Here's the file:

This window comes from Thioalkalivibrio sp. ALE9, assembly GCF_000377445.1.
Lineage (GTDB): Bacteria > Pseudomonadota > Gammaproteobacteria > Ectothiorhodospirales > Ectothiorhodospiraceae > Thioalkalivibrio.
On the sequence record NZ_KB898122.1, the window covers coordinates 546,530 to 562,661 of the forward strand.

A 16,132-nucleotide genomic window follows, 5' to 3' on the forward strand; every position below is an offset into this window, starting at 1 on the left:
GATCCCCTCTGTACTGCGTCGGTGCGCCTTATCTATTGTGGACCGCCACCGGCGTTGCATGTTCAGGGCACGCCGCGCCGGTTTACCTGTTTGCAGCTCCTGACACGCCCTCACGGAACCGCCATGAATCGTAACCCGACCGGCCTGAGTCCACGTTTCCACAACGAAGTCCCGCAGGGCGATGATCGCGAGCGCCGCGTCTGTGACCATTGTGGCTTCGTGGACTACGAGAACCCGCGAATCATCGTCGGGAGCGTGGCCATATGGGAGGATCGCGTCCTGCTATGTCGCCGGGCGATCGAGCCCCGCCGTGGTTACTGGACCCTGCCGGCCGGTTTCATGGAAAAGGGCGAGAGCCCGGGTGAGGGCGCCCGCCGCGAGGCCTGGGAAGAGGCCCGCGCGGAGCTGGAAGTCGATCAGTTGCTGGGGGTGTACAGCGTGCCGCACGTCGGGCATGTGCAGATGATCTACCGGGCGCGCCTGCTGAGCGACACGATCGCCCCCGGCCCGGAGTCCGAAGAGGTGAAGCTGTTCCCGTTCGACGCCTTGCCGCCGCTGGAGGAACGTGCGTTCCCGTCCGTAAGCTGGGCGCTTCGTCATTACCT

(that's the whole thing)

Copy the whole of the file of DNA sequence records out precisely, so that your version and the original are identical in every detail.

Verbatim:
This window comes from Thioalkalivibrio sp. ALE9, assembly GCF_000377445.1.
Lineage (GTDB): Bacteria > Pseudomonadota > Gammaproteobacteria > Ectothiorhodospirales > Ectothiorhodospiraceae > Thioalkalivibrio.
On the sequence record NZ_KB898122.1, the window covers coordinates 546,530 to 562,661 of the forward strand.

A 16,132-nucleotide genomic window follows, 5' to 3' on the forward strand; every position below is an offset into this window, starting at 1 on the left:
GATCCCCTCTGTACTGCGTCGGTGCGCCTTATCTATTGTGGACCGCCACCGGCGTTGCATGTTCAGGGCACGCCGCGCCGGTTTACCTGTTTGCAGCTCCTGACACGCCCTCACGGAACCGCCATGAATCGTAACCCGACCGGCCTGAGTCCACGTTTCCACAACGAAGTCCCGCAGGGCGATGATCGCGAGCGCCGCGTCTGTGACCATTGTGGCTTCGTGGACTACGAGAACCCGCGAATCATCGTCGGGAGCGTGGCCATATGGGAGGATCGCGTCCTGCTATGTCGCCGGGCGATCGAGCCCCGCCGTGGTTACTGGACCCTGCCGGCCGGTTTCATGGAAAAGGGCGAGAGCCCGGGTGAGGGCGCCCGCCGCGAGGCCTGGGAAGAGGCCCGCGCGGAGCTGGAAGTCGATCAGTTGCTGGGGGTGTACAGCGTGCCGCACGTCGGGCATGTGCAGATGATCTACCGGGCGCGCCTGCTGAGCGACACGATCGCCCCCGGCCCGGAGTCCGAAGAGGTGAAGCTGTTCCCGTTCGACGCCTTGCCGCCGCTGGAGGAACGTGCGTTCCCGTCCGTAAGCTGGGCGCTTCGTCATTACCT